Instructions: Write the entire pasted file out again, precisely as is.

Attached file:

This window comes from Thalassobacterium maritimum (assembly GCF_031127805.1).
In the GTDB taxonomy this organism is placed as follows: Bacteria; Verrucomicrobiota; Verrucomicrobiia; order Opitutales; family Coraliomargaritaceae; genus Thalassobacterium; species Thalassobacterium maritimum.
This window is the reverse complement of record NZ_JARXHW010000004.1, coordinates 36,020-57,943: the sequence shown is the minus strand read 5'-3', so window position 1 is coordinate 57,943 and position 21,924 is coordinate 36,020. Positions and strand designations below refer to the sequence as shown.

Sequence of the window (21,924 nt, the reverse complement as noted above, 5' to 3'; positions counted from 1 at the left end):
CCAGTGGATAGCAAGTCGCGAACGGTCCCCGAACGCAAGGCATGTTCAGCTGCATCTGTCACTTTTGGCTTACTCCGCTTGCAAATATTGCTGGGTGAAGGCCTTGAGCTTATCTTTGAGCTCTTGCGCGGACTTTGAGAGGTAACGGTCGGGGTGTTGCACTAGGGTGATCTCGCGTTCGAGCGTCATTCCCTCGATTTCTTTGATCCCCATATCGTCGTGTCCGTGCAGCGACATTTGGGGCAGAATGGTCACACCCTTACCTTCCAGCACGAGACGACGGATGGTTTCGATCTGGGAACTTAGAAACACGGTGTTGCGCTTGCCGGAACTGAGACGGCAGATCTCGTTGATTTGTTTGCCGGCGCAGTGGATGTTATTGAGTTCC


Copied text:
This window comes from Thalassobacterium maritimum (assembly GCF_031127805.1).
In the GTDB taxonomy this organism is placed as follows: Bacteria; Verrucomicrobiota; Verrucomicrobiia; order Opitutales; family Coraliomargaritaceae; genus Thalassobacterium; species Thalassobacterium maritimum.
This window is the reverse complement of record NZ_JARXHW010000004.1, coordinates 36,020-57,943: the sequence shown is the minus strand read 5'-3', so window position 1 is coordinate 57,943 and position 21,924 is coordinate 36,020. Positions and strand designations below refer to the sequence as shown.

Sequence of the window (21,924 nt, the reverse complement as noted above, 5' to 3'; positions counted from 1 at the left end):
CCAGTGGATAGCAAGTCGCGAACGGTCCCCGAACGCAAGGCATGTTCAGCTGCATCTGTCACTTTTGGCTTACTCCGCTTGCAAATATTGCTGGGTGAAGGCCTTGAGCTTATCTTTGAGCTCTTGCGCGGACTTTGAGAGGTAACGGTCGGGGTGTTGCACTAGGGTGATCTCGCGTTCGAGCGTCATTCCCTCGATTTCTTTGATCCCCATATCGTCGTGTCCGTGCAGCGACATTTGGGGCAGAATGGTCACACCCTTACCTTCCAGCACGAGACGACGGATGGTTTCGATCTGGGAACTTAGAAACACGGTGTTGCGCTTGCCGGAACTGAGACGGCAGATCTCGTTGATTTGTTTGCCGGCGCAGTGGATGTTATTGAGTTCC